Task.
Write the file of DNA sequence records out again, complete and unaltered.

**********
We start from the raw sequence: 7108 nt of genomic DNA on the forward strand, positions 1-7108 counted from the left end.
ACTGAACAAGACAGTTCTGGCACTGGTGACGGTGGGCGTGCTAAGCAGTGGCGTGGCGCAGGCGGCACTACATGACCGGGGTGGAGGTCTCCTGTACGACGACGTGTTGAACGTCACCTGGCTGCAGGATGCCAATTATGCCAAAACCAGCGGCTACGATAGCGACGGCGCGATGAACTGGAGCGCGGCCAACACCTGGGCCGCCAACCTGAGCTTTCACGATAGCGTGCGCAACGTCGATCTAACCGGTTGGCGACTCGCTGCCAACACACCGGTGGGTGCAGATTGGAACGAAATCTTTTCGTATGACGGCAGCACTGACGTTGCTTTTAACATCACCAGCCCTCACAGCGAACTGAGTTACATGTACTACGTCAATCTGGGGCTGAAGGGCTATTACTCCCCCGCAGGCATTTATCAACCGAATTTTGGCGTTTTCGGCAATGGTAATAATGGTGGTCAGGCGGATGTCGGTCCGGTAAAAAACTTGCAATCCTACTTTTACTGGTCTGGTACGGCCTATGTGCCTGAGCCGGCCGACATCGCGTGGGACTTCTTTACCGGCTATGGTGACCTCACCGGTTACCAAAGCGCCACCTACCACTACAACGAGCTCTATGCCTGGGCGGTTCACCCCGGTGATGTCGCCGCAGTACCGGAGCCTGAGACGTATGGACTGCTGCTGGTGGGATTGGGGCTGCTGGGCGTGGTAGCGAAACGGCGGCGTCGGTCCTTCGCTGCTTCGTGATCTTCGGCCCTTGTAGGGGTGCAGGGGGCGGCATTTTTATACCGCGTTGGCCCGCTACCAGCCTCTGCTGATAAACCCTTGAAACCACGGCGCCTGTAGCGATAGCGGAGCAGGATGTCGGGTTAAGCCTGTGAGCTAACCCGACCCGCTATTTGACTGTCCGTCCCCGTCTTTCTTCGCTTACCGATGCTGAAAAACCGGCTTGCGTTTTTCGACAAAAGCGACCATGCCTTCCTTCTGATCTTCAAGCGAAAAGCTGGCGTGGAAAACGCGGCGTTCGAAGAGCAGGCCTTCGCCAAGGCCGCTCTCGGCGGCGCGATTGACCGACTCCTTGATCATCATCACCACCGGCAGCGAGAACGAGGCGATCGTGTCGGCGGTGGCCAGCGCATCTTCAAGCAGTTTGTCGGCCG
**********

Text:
We start from the raw sequence: 7108 nt of genomic DNA on the forward strand, positions 1-7108 counted from the left end.
ACTGAACAAGACAGTTCTGGCACTGGTGACGGTGGGCGTGCTAAGCAGTGGCGTGGCGCAGGCGGCACTACATGACCGGGGTGGAGGTCTCCTGTACGACGACGTGTTGAACGTCACCTGGCTGCAGGATGCCAATTATGCCAAAACCAGCGGCTACGATAGCGACGGCGCGATGAACTGGAGCGCGGCCAACACCTGGGCCGCCAACCTGAGCTTTCACGATAGCGTGCGCAACGTCGATCTAACCGGTTGGCGACTCGCTGCCAACACACCGGTGGGTGCAGATTGGAACGAAATCTTTTCGTATGACGGCAGCACTGACGTTGCTTTTAACATCACCAGCCCTCACAGCGAACTGAGTTACATGTACTACGTCAATCTGGGGCTGAAGGGCTATTACTCCCCCGCAGGCATTTATCAACCGAATTTTGGCGTTTTCGGCAATGGTAATAATGGTGGTCAGGCGGATGTCGGTCCGGTAAAAAACTTGCAATCCTACTTTTACTGGTCTGGTACGGCCTATGTGCCTGAGCCGGCCGACATCGCGTGGGACTTCTTTACCGGCTATGGTGACCTCACCGGTTACCAAAGCGCCACCTACCACTACAACGAGCTCTATGCCTGGGCGGTTCACCCCGGTGATGTCGCCGCAGTACCGGAGCCTGAGACGTATGGACTGCTGCTGGTGGGATTGGGGCTGCTGGGCGTGGTAGCGAAACGGCGGCGTCGGTCCTTCGCTGCTTCGTGATCTTCGGCCCTTGTAGGGGTGCAGGGGGCGGCATTTTTATACCGCGTTGGCCCGCTACCAGCCTCTGCTGATAAACCCTTGAAACCACGGCGCCTGTAGCGATAGCGGAGCAGGATGTCGGGTTAAGCCTGTGAGCTAACCCGACCCGCTATTTGACTGTCCGTCCCCGTCTTTCTTCGCTTACCGATGCTGAAAAACCGGCTTGCGTTTTTCGACAAAAGCGACCATGCCTTCCTTCTGATCTTCAAGCGAAAAGCTGGCGTGGAAAACGCGGCGTTCGAAGAGCAGGCCTTCGCCAAGGCCGCTCTCGGCGGCGCGATTGACCGACTCCTTGATCATCATCACCACCGGCAGCGAGAACGAGGCGATCGTGTCGGCGGTGGCCAGCGCATCTTCAAGCAGTTTGTCGGCCG